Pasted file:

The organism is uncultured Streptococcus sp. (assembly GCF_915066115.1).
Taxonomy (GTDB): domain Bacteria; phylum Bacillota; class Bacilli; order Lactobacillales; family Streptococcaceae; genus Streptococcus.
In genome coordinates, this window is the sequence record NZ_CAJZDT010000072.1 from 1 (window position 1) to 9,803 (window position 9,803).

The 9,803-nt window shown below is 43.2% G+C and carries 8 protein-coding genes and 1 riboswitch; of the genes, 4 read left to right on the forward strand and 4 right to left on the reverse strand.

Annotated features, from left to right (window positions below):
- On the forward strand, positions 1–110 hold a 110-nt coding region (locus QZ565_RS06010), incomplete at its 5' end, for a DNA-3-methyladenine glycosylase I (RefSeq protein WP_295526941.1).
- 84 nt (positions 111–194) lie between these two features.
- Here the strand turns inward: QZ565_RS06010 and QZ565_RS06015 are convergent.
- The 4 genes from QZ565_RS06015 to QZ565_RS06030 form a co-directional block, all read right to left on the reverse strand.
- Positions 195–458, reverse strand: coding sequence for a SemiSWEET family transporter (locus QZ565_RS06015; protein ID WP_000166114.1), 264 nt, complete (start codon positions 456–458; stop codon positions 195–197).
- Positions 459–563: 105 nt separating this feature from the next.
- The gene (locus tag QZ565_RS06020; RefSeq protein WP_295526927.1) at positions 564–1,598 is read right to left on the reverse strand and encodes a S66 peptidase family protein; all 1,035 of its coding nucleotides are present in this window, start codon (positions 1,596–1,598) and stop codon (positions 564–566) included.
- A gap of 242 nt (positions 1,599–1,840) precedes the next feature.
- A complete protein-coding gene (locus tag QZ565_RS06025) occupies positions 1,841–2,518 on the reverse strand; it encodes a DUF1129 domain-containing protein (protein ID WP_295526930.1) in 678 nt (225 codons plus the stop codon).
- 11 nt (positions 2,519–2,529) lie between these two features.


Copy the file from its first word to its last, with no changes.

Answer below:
The organism is uncultured Streptococcus sp. (assembly GCF_915066115.1).
Taxonomy (GTDB): domain Bacteria; phylum Bacillota; class Bacilli; order Lactobacillales; family Streptococcaceae; genus Streptococcus.
In genome coordinates, this window is the sequence record NZ_CAJZDT010000072.1 from 1 (window position 1) to 9,803 (window position 9,803).

The 9,803-nt window shown below is 43.2% G+C and carries 8 protein-coding genes and 1 riboswitch; of the genes, 4 read left to right on the forward strand and 4 right to left on the reverse strand.

Annotated features, from left to right (window positions below):
- On the forward strand, positions 1–110 hold a 110-nt coding region (locus QZ565_RS06010), incomplete at its 5' end, for a DNA-3-methyladenine glycosylase I (RefSeq protein WP_295526941.1).
- 84 nt (positions 111–194) lie between these two features.
- Here the strand turns inward: QZ565_RS06010 and QZ565_RS06015 are convergent.
- The 4 genes from QZ565_RS06015 to QZ565_RS06030 form a co-directional block, all read right to left on the reverse strand.
- Positions 195–458, reverse strand: coding sequence for a SemiSWEET family transporter (locus QZ565_RS06015; protein ID WP_000166114.1), 264 nt, complete (start codon positions 456–458; stop codon positions 195–197).
- Positions 459–563: 105 nt separating this feature from the next.
- The gene (locus tag QZ565_RS06020; RefSeq protein WP_295526927.1) at positions 564–1,598 is read right to left on the reverse strand and encodes a S66 peptidase family protein; all 1,035 of its coding nucleotides are present in this window, start codon (positions 1,596–1,598) and stop codon (positions 564–566) included.
- A gap of 242 nt (positions 1,599–1,840) precedes the next feature.
- A complete protein-coding gene (locus tag QZ565_RS06025) occupies positions 1,841–2,518 on the reverse strand; it encodes a DUF1129 domain-containing protein (protein ID WP_295526930.1) in 678 nt (225 codons plus the stop codon).
- 11 nt (positions 2,519–2,529) lie between these two features.